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Legislator calls on Oyster Bay to restore official Facebook page

Assemb. Charles Lavine, seen here on May 8,

Assemb. Charles Lavine, seen here on May 8, 2017, asked Oyster Bay officials to restore the deleted official town Facebook page. Credit: Howard Schnapp

New York Assemb. Charles Lavine on Monday called on Oyster Bay Supervisor Joseph Saladino to restore the town’s Facebook page.

Saladino had the town’s Facebook page removed and replaced with his own page after winning the November election. He has come under fire from constituents and critics, including town board candidates, for blocking some people from the page.

“The problem you have created is that your personal page replaces and represents the town page and your censorship of critical comments leaves the community with a manipulated and manicured Facebook page presenting a manipulated social media presence,” Lavine (D-Glen Cove) wrote in a Jan. 29 letter to Saladino.

Town officials earlier this month said four people were banned from posting on Saladino’s Facebook page for alleged repeat violations of the town’s user policy.

Saladino declined to be interviewed about Facebook. Town spokesman Brian Nevin said in an email, “This issue is clearly misinterpreted as the town of Oyster Bay has multiple government Facebook pages for citizen interaction.”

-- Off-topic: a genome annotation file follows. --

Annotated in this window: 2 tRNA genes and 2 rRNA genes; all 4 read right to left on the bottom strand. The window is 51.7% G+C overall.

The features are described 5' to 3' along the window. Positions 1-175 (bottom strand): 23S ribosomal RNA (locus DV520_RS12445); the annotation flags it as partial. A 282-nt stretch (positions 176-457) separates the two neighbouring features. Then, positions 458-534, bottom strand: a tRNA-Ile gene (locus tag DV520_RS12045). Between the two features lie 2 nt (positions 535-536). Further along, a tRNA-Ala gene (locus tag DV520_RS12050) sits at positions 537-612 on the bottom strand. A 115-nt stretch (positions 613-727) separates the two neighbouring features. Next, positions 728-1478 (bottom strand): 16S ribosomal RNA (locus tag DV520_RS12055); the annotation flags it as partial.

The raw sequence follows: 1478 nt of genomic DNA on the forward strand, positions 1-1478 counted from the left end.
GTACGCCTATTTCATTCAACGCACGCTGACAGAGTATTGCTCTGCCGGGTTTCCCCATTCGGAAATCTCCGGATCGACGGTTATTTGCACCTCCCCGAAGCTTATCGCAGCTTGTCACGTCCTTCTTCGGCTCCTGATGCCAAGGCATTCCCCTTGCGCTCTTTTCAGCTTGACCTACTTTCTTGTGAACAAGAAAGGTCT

The Oyster Bay website homepage had linked to the town’s Facebook page, but now that link directs users to Saladino’s page. The town has created at least two separate departmental Facebook pages, but those links aren’t prominent on the town’s website.

Lavine said the official town Facebook page should be restored “so that our citizens may post appropriate comments, whether laudatory or critical.”

He also called for the town board to develop an official social media policy so that the public understands what kinds of comments are permitted and which would result in users being banned.

Lavine noted that a resident had been blocked and her comment removed after she questioned Saladino’s praise on his Facebook page of a restaurant that had been a campaign contributor.

Susan Gottehrer, director of the NYCLU Nassau County chapter, said in a statement, “The social media pages of public officials and government representatives must be open and transparent platforms. When a government official, in their public capacity, bans critics from speaking in public forums, dissent is chilled, public conversation is warped, and public perception is skewed.”

Saladino last week told former town board candidate Robert Freier that he was blocked from writing on Saladino’s Facebook page because of repeat violations of posting policies.

“We have been protecting the public from inaccurate information,” Saladino said at the Jan. 23 town board meeting.

Saladino said Freier violated policies on comments that threaten or defame people, suggest or encourage illegal activity and off-topic comments, but he declined to provide examples.

“At least show me evidence of where I broke those rules,” Freier said at the meeting. Freier said his comments were never obscene, hateful or racist.

“We must keep only factual information on there,” Saladino told him. “You have a Facebook page, you can use for the purposes that you see fit.”

Saladino told Freier it was a time for the town to come together, “This is a time of healing.”

“You’re more than welcome to sit with our town attorney and discuss your feelings,” Saladino said.

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